The response to my first “Bible words” post was quite positive, and so I offer this exciting sequel. Here are more words that have taken on new layers of meaning throughout the centuries and which may carry some unhelpful and counterproductive assumptions for many American Christians. Or, as in the case of our first word, we might have simply lost our view to the origins of an over-familiar term.
What We Hear: This is an example of a word that has taken on such a heavy load of theological meaning that its original setting is easily overlooked or forgotten. There are actually two extremes when it comes to a modern understanding of “Christ.” For most Christians, Christ is the second person of the Trinity, the Son of God, the object of Christian belief and worship. For others less familiar with Christianity, it might as well be Jesus’ last name: Jesus Christ, son of Joseph and Mary Christ, the Christs. The former is Christian doctrine, the latter is a misunderstanding. But the native context of the term “Christ” is not the Greek-influenced world of early Christian interpretation, but the Jewish world in which Jesus himself lived, operated, and died. “Christ” may now mean much more than it did in its ancient Jewish setting, but it can never meaning anything less. If we proclaim that Jesus is “the Christ,” we should probably do our homework and understand the term as fully as we can.
But Consider This: While there’s no doubt that Christians proclaim the Christ to be the Son of God, that is not what the term specifically means. The Greek christos is an analog to the Hebrew moshiach, “messiah,” and both literally mean “anointed one.” At its most basic level, this word is associated with a claim to the throne of Israel. You could replace instances of “Christ” in your New Testament with “king” and not be far off the mark (in fact, Wright’s Kingdom New Testament has actually done this in many places). When Christians identify Jesus as “Christ,” they are usually intending to make a claim about his divinity and cosmic supremacy, but they are also making an implicit claim about Jerusalem politics. Jesus was one among many would-be moshiachim, those who claimed to bear God’s anointing for the rescue and restoration of David’s throne. All of them promised eventual peace and prosperity, but usually at the price of great aggression and bloodshed. To call a crucified peacemaker “the Christ” is revolutionary to the point of absurdity, a challenge to our very notions of kingship and power. This is the true heart of Christian faith, but it is something of which we very easily lose sight.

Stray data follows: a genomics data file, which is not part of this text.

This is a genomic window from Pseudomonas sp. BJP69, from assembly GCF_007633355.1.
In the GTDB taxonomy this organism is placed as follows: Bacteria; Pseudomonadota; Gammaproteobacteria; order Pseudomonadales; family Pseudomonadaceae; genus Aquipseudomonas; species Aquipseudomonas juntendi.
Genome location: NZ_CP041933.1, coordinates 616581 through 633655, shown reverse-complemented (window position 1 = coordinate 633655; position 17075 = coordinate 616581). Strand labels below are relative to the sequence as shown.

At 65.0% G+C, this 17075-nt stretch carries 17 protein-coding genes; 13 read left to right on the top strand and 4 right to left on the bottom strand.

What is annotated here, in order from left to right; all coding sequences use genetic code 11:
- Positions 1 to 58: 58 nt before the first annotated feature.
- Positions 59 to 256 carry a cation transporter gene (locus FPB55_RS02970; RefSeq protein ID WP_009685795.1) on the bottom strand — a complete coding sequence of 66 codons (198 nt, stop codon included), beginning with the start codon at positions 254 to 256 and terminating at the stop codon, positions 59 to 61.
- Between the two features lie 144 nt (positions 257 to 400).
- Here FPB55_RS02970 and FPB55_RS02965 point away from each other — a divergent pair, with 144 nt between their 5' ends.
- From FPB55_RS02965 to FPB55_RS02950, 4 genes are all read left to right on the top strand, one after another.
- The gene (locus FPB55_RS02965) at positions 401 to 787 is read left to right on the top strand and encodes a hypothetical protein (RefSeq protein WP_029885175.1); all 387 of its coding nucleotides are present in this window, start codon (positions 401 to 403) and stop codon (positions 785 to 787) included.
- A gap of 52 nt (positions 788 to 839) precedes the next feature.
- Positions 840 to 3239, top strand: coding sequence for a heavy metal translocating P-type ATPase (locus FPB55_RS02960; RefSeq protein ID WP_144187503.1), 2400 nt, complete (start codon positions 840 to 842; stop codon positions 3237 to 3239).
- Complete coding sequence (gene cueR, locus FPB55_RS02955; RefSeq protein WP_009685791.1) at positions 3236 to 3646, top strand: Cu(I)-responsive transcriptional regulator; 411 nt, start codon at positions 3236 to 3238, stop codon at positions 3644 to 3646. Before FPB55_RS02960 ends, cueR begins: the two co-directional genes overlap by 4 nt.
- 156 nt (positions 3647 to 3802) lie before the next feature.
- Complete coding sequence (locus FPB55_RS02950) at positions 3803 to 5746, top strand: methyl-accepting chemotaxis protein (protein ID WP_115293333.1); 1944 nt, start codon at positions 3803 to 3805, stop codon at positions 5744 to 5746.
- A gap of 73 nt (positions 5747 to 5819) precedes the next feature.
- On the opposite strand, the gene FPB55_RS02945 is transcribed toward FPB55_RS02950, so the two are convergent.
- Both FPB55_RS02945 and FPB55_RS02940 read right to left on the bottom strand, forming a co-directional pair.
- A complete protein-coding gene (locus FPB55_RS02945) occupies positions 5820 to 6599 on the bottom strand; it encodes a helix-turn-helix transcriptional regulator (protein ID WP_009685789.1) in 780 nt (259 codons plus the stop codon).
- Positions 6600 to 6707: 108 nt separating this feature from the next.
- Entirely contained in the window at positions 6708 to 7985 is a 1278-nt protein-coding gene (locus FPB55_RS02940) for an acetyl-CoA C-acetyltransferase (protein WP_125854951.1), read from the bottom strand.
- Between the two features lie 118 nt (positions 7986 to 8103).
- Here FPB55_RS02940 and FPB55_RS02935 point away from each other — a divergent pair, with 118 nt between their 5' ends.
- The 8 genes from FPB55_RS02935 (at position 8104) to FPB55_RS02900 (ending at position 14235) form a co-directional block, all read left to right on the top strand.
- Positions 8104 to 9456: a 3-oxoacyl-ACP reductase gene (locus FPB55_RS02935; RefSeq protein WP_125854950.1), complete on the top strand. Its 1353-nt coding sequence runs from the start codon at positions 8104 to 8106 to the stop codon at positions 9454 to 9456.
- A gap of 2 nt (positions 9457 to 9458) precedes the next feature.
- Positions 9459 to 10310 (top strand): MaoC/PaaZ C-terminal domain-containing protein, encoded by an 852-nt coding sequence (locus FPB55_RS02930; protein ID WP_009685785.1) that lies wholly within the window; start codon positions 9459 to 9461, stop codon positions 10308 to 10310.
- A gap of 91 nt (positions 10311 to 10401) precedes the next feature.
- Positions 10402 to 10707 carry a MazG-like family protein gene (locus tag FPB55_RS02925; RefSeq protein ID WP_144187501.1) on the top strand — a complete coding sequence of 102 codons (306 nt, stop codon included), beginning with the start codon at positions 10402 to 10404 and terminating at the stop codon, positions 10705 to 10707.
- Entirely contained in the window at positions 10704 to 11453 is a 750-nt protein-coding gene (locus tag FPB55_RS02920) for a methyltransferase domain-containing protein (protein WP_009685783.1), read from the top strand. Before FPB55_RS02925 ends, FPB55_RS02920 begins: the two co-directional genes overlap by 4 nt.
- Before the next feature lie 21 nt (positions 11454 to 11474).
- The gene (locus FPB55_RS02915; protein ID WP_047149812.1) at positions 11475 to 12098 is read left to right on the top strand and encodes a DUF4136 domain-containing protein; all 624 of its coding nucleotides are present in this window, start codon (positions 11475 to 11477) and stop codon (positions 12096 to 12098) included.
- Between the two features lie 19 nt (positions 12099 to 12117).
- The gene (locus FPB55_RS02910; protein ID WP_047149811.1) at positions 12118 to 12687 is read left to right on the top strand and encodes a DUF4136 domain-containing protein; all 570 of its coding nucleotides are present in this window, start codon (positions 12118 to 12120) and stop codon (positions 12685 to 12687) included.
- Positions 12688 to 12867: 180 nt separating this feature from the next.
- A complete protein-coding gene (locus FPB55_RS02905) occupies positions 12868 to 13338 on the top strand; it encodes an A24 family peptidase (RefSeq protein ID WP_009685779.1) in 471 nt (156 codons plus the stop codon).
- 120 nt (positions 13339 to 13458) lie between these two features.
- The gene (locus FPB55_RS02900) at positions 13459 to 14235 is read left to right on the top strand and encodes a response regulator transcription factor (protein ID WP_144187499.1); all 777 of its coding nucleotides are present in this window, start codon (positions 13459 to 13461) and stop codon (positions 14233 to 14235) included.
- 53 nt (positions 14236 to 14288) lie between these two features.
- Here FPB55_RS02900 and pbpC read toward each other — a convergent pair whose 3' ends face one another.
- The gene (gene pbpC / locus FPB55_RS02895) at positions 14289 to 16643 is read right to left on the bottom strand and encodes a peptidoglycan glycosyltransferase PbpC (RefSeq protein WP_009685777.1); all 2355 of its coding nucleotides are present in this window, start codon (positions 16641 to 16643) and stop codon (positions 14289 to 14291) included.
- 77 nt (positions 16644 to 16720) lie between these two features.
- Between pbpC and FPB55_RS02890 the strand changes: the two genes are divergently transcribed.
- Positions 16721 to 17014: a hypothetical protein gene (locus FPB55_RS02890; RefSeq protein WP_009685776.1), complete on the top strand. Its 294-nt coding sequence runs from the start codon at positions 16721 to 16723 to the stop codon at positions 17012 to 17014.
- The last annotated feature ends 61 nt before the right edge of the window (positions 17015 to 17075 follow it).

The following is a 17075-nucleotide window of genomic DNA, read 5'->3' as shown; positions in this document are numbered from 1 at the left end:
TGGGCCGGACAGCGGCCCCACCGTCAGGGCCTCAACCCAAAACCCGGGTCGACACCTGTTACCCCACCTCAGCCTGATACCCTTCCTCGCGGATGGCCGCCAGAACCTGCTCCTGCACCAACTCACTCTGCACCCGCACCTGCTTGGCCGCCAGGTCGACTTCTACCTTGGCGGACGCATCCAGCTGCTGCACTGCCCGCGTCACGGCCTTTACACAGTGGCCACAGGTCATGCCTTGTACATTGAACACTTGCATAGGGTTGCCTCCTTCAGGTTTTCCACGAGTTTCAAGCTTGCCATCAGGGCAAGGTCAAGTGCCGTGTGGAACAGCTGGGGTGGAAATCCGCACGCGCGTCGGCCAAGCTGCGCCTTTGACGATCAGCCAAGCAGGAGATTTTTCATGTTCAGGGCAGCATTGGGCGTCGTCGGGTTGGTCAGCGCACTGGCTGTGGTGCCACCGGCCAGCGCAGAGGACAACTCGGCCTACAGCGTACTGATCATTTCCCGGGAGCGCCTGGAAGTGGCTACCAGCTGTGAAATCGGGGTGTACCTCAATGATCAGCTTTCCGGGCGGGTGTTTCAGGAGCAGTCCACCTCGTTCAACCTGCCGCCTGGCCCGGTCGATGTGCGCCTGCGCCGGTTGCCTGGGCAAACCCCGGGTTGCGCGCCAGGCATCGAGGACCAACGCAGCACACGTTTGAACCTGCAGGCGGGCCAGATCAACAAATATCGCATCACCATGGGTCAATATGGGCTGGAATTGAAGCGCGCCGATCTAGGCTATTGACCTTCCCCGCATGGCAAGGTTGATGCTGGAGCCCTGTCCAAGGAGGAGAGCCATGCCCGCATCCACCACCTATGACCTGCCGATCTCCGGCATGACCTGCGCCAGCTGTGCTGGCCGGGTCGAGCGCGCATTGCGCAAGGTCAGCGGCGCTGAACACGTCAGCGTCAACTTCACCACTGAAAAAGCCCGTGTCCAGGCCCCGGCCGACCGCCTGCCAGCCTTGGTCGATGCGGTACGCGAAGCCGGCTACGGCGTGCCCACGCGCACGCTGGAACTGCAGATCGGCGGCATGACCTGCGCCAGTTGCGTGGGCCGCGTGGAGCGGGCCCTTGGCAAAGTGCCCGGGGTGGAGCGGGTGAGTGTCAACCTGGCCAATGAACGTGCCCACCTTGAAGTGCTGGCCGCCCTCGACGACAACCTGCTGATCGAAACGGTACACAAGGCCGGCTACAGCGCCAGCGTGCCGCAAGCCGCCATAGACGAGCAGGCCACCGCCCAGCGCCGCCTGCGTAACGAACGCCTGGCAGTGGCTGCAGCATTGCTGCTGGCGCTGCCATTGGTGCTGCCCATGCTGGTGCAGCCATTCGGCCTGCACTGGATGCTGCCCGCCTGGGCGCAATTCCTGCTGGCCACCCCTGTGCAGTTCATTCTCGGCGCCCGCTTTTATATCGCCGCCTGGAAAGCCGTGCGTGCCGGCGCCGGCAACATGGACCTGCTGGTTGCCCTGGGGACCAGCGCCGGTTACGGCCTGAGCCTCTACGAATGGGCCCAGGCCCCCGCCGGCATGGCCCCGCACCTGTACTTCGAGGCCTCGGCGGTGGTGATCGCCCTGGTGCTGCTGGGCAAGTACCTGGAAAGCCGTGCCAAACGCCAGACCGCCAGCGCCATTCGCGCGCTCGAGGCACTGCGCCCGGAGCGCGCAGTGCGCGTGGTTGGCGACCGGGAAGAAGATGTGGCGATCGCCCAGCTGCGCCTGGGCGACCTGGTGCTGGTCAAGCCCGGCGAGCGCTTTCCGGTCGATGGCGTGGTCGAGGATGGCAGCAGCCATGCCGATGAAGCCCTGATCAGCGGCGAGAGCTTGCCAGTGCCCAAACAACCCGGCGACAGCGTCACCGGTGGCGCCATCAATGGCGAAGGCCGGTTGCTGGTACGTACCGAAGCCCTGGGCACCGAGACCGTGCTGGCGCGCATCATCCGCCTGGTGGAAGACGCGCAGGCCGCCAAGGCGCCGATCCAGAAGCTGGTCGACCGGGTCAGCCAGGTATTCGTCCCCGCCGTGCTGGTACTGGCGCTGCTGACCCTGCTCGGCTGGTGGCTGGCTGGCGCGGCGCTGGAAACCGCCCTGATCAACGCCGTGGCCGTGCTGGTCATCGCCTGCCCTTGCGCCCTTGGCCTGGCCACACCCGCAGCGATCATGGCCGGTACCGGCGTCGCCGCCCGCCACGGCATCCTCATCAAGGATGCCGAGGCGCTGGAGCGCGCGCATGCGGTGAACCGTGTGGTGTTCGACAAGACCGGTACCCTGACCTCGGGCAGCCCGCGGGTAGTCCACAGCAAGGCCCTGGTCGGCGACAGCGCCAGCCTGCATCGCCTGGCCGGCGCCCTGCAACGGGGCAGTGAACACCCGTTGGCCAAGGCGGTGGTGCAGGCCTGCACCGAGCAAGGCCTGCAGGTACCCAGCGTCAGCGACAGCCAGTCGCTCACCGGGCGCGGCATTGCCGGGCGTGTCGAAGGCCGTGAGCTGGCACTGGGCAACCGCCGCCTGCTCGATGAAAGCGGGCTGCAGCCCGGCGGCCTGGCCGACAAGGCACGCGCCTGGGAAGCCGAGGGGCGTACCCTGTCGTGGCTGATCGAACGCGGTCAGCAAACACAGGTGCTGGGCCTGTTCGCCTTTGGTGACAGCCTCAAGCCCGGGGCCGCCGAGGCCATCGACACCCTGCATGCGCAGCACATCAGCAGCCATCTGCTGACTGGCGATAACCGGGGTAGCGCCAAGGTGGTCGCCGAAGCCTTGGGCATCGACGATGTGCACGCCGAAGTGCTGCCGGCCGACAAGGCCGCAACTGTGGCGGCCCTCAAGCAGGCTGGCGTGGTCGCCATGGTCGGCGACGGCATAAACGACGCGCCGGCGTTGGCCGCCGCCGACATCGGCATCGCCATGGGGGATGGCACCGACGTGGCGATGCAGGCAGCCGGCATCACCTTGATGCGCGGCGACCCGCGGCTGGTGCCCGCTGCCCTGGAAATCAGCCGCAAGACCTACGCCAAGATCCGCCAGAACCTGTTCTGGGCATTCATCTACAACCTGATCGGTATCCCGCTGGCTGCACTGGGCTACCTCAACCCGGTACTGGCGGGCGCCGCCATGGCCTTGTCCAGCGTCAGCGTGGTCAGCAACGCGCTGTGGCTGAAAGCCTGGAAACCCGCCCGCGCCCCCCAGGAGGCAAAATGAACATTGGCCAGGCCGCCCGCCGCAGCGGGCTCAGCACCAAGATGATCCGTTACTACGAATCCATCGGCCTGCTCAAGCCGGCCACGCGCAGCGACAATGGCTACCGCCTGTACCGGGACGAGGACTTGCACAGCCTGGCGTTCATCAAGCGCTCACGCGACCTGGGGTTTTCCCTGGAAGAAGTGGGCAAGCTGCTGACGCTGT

What We Hear: Heaven is a realm – for some another dimension, for others a physical place somewhere in our universe – where God lives and whereto humans may hope to be swept up or transported one day to live forever with Him. There is no pain or sadness in heaven, and its citizens are like angels, worshiping God for eternity. The closing chapters of Revelation (and thus of the Christian Bible) are understood by many to describe heaven in specific detail, from its cubic dimensions (oddly tiny at just 1400 miles wide) to its twelve gates, each made from a single giant pearl. Questions abound regarding the physical and social realities of the eternal heaven experience. Will we have solid bodies? Who will be there? Will we recognize our family and friends? Will we eat and drink? Will we still have free will? Won’t we get bored? On top of this has been layered a great deal of pop mythology: St. Peter as heaven’s bouncer, harps and clouds, and guardian angels watching over their earthly loved ones from above.